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Living in the light

by davesandel on December 29th, 2021

Wednesday, December 29, 2021                                (today’s lectionary)

The Fifth Day of Christmas

Living in the light

The thoughts of many hearts will be revealed.

Sometimes I think I have only one tune, and that’s the tune of dialogue with God, as Mark Virkler calls it, or imaginative prayer, as the Ignatians call it, or conversational prayer, as Rosalind Rinker calls it.

I guess there are many others singing the same song.

All I know is that my own thoughts are far more clear when I talk to God like this. And when I take the extra step and imagine what Jesus says back to me, then I can invariably calm my own feelings.

Sing to the Lord a new song.

When God talks, people listen. I learn more about God, and more about myself. The world around me is much less mysterious and threatening.

In a slightly different context, Ron Rolheiser wrote in Holy Longing, “If this sounds too good to be true, that’s because it is.” Yes, I agree. On this fifth day of Christmas, conversation with God is exactly the best way I know to spend my time.

Lord, now let your servant go in peace; your word has been fulfilled: my eyes have seen the salvation which you have prepared in the sight of all people.

Simeon was retired, like me. Anna was retired too. What else do we have to do? I know I have plenty of stuff to do, actually, but really … everything seems much more optional than it did when I had to show up in the morning for work. I don’t have to work so hard to make time for the best thing in life.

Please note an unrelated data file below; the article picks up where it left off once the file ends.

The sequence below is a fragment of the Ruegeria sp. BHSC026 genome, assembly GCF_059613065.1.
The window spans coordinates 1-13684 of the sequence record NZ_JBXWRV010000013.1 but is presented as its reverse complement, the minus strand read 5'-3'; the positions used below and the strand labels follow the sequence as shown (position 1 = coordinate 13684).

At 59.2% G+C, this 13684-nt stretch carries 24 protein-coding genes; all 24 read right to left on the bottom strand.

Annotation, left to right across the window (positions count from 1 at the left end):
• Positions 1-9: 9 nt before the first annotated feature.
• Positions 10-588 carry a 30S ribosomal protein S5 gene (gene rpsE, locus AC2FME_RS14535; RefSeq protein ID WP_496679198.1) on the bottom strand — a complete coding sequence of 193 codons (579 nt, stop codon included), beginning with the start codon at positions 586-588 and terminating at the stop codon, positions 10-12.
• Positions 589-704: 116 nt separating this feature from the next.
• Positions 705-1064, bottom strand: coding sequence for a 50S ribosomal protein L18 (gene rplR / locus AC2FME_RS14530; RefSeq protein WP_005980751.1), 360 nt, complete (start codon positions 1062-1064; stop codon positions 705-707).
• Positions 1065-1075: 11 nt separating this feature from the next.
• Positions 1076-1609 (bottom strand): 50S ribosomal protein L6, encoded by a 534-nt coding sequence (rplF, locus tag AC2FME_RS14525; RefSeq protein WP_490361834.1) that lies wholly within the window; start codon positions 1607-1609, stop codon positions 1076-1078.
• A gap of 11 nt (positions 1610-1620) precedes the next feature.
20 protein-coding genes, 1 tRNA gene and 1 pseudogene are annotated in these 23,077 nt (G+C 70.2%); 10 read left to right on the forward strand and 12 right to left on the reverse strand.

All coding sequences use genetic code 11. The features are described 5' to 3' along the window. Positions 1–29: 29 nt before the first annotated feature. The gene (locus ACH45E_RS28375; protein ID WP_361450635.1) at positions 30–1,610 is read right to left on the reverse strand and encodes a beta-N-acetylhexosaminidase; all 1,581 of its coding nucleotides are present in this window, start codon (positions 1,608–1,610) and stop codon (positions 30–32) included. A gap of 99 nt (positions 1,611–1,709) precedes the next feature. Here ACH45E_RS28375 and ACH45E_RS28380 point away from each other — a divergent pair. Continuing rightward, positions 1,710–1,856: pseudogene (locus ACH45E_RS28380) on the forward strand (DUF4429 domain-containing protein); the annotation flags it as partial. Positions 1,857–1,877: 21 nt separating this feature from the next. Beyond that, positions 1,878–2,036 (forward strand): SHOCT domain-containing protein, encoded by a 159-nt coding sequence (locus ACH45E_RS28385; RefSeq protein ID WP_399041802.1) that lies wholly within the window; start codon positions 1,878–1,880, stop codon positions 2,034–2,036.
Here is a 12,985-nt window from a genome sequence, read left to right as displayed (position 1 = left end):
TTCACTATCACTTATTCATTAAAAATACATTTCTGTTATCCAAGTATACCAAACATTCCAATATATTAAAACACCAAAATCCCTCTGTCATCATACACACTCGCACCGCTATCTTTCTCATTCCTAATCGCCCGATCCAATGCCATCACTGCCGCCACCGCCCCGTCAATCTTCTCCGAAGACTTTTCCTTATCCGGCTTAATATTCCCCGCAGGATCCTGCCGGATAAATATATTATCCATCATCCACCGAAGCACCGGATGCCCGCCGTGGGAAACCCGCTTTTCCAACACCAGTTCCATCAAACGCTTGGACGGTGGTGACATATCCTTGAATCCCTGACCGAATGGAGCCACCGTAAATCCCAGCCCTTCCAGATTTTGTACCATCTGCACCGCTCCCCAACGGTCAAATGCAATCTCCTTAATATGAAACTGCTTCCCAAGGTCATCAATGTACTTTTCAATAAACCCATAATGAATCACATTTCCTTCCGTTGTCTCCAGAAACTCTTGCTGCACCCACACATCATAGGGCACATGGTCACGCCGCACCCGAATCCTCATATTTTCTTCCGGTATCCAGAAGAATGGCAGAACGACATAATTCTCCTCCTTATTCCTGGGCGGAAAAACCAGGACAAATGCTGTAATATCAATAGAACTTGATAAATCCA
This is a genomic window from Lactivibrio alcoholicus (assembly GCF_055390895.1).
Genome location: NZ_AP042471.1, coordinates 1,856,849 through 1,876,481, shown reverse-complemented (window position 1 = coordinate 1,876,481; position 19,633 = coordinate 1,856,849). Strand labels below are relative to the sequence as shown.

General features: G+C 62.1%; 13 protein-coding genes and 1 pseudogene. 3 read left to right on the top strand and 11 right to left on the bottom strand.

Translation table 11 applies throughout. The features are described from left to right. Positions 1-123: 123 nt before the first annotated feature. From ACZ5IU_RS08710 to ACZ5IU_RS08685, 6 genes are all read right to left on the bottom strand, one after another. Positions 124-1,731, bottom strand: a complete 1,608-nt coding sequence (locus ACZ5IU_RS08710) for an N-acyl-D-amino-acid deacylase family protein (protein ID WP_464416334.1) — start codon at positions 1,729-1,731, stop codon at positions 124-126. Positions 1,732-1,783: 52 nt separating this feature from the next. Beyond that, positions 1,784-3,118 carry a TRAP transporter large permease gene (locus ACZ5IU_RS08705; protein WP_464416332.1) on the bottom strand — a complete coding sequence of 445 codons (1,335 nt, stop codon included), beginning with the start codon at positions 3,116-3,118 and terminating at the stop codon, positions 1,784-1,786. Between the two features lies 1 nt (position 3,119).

In India men and women are expected to go through four stages of life: the student, the householder, the forest dweller and finally the wandering beggar/holy pilgrim/”fool.” Everything leads up to my time for talking with God, for more and more listening, for rediscovering myself as a child.

In the West we talk about the first and second halves of life. I have gathered, and now I can let it all go. Why wait until I die to loosen my grasp on STUFF? And why wait for great loss to accept the fact that sorrow accompanies (and nearly defines) joy?

Beloved, I am writing no new commandment to you but an old commandment that you had from the beginning.

Linus wants to convince Charlie Brown that happiness is a warm blanket. That is happiness for him. It sounds pretty good to me, too. But the light that shines out of the words of Jesus, speaking directly with me, breaks and dances and shines in my eyes. Sometimes it blinds me, and then it stills my soul. That is joy.

Sing to the Lord, all you lands. Sing to the Lord, and bless his holy name.

 (1 John 2, Psalm 96, Luke 2)

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